By Patricia H. Kushlis
I’m not good at reading either tea leaves or crystal balls so have hesitated to speculate on the future directions of the Obama administration’s foreign policies. First, it’s still very early in his tenure and Obama has a major economic crisis at the top of his list to contend with and second, I certainly don’t know enough about what's happening behind the scenes to jump to conclusions.
From what I’ve seen thus far, however, certain US policies have fundamentally shifted for the better – like last week’s change in US policies towards Mexico. Others - like adding more combat troops to Afghanistan - are more problematical and only time will tell.
Engaging the neighbors
I think that this administration’s approach to Iraq is far closer to the policies recommended by the Baker-Hamilton Commission than W’s in part because a key Commission recommendation was that of engaging the neighbors – all of which have more of a vested interest in the region that the US does – a policy something W could not bring himself to sanction. Yet, I think this is the only way Iraq will ever stabilize enough for us to get our troops out without the breakout of civil war round two – or round whatever.
The question of numbers or types of residual US troops left in the country, I suspect, will depend upon how stable is stable, where those troops are located and whether their presence is a help or a hindrance to stability which should be the primary US foreign policy goal.
These are the dilemmas. Dilemmas which, of course, the Bush administration should have considered before March 2003, but didn’t – leaving this still huge mess for his successor to clean up. And it’s not going to be easy.
Foreign policies do not usually change instantly
Meanwhile, it’s rare when a country’s foreign policy makes an about face especially in the early days of a new administration. There’s testing, assessing, reassessing, watching for and reacting to developments. Sometimes it’s like seeing water drops fall off a glacier; other times it’s like watching a championship ping pong game nearing its frenzied conclusion. Furthermore, never, or rarely are a country’s foreign policies made or implemented in a vacuum.
I’m old enough to remember when Richard Nixon campaigned on a “get us out of Vietnam” platform but refused to say how. It took several more years and far too many more casualties before the US military was withdrawn: turns out Nixon had no secret plan despite his campaign rhetoric and once in office discovered that getting out was harder to do than he and Kissinger had ever realized.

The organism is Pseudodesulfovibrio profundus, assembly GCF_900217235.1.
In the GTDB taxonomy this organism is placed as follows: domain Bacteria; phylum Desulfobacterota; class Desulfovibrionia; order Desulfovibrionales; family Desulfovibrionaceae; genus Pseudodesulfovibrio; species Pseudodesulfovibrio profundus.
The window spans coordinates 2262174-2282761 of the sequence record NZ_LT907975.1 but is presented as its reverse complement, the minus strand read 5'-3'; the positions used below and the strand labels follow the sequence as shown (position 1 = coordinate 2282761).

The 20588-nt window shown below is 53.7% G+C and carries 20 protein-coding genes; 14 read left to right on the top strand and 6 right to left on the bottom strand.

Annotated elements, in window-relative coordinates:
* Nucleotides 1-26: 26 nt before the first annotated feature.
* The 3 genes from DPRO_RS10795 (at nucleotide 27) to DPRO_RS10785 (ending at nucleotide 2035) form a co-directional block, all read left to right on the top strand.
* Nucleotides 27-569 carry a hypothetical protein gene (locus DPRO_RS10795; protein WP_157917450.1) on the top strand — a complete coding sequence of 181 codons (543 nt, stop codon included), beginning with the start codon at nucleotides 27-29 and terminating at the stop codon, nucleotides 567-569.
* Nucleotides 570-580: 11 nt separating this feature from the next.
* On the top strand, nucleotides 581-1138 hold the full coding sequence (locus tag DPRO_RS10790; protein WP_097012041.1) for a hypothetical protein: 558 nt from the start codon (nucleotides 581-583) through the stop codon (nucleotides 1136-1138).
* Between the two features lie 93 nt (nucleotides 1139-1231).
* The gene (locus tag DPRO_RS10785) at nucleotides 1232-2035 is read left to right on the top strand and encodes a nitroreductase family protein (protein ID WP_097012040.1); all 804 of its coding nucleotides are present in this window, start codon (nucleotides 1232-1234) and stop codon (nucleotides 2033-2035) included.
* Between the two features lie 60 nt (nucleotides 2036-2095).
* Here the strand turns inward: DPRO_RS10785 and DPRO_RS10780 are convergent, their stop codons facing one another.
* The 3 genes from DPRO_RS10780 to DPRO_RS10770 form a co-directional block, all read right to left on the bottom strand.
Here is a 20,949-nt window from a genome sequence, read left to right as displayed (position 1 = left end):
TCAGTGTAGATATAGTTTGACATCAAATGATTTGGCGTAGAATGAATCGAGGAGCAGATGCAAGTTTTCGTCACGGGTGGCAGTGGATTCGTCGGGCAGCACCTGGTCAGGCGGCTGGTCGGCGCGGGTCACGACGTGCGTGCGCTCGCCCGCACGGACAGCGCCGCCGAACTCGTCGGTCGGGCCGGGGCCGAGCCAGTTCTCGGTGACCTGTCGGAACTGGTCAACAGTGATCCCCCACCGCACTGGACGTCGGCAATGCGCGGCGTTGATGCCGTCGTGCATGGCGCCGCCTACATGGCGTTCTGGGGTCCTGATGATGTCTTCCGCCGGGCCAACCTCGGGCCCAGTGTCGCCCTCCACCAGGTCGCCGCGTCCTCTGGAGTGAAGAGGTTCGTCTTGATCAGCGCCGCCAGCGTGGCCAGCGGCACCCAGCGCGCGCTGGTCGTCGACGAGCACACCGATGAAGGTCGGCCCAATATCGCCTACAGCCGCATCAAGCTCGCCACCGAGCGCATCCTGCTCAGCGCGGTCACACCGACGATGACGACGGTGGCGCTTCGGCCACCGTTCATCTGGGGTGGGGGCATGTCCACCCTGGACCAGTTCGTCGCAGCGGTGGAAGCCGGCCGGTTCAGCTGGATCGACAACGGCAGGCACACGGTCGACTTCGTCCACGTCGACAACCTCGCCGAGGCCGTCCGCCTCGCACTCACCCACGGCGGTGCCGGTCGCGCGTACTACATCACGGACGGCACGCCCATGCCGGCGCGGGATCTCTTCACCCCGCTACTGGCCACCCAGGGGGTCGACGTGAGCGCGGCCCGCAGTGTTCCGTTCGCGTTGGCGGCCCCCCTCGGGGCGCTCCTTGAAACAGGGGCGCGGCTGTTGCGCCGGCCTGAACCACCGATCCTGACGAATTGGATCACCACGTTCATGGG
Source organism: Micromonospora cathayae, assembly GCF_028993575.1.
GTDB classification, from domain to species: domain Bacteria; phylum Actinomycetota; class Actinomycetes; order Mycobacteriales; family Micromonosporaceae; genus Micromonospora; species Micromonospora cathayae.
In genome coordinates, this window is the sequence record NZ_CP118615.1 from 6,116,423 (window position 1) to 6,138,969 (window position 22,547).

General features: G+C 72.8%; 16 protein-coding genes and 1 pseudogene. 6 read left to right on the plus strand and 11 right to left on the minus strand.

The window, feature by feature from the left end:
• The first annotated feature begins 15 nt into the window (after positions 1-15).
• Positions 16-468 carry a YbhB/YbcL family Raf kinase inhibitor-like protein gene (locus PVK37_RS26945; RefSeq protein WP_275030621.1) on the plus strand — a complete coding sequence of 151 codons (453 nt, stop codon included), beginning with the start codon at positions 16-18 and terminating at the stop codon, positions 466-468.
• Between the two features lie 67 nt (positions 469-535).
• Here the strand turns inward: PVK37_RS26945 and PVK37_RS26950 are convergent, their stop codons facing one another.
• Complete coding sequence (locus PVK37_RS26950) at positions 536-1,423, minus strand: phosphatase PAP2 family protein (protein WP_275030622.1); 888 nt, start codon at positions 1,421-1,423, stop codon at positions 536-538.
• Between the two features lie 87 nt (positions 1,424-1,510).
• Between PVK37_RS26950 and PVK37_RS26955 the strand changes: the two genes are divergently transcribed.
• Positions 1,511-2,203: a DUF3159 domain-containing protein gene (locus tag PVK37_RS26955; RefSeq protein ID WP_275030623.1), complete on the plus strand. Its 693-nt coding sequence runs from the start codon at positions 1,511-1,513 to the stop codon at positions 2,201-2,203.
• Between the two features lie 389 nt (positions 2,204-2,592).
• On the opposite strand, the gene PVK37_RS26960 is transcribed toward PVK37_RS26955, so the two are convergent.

Reagan and Gorbachev were not instant buddies
Right now I’m reading James Mann’s new book The Rebellion of Ronald Reagan: A History of the End of the Cold War and will probably write a review essay once finished.
What makes Reagan interesting here is that he entered office as a Soviet basher – even harder-line anti-Communist than Brzezinski, Carter’s NSC advisor – but changed direction in his second term to meet the new conditions that had developed under Gorbachev - to the consternation of not only the Republican right but also Republican geopolitical realists including Nixon, Kissinger and Scowcroft who just did not believe the Soviet leadership could change its spots.
Yet, lest anyone forget, Reagan and Gorbachev did not agree to meet instantly – their first meeting was in November 1985 eight months after Gorbachev became General Secretary and the October 1986 Reykjavik Summit – which concluded nothing – came eleven months after that. The first concrete arms control breakthroughs didn’t happen until the following year.
George W. Bush, too, made certain changes in foreign policy direction but only under duress and only in the aftermath of the Republican Party’s drubbing in the 2006 mid-term elections. Donald Rumsfeld became that administration’s sacrificial lamb.
But what Reagan did – which W could never bring himself to do with the Iranians, Syrians and too many others – was to stop the name calling and start to deal with the Soviet leadership as people with huge economic and social problems on their hands. The rhetoric that replaced the “Evil Empire” was “Trust but Verify.” It became Reagan’s own mantra – and it served him, his successor and this country well.
Now I realize that Iran, for instance, is not the Soviet Union – it is a regional power, not a super power – and US-Iranian and US-Soviet relations have far different histories. But impatience and name-calling in the foreign policy arena are usually a mistakes. Difficult change takes time to effect and too often nothing is as it seems from the outside looking in.
For now, I plan to watch, wait and see.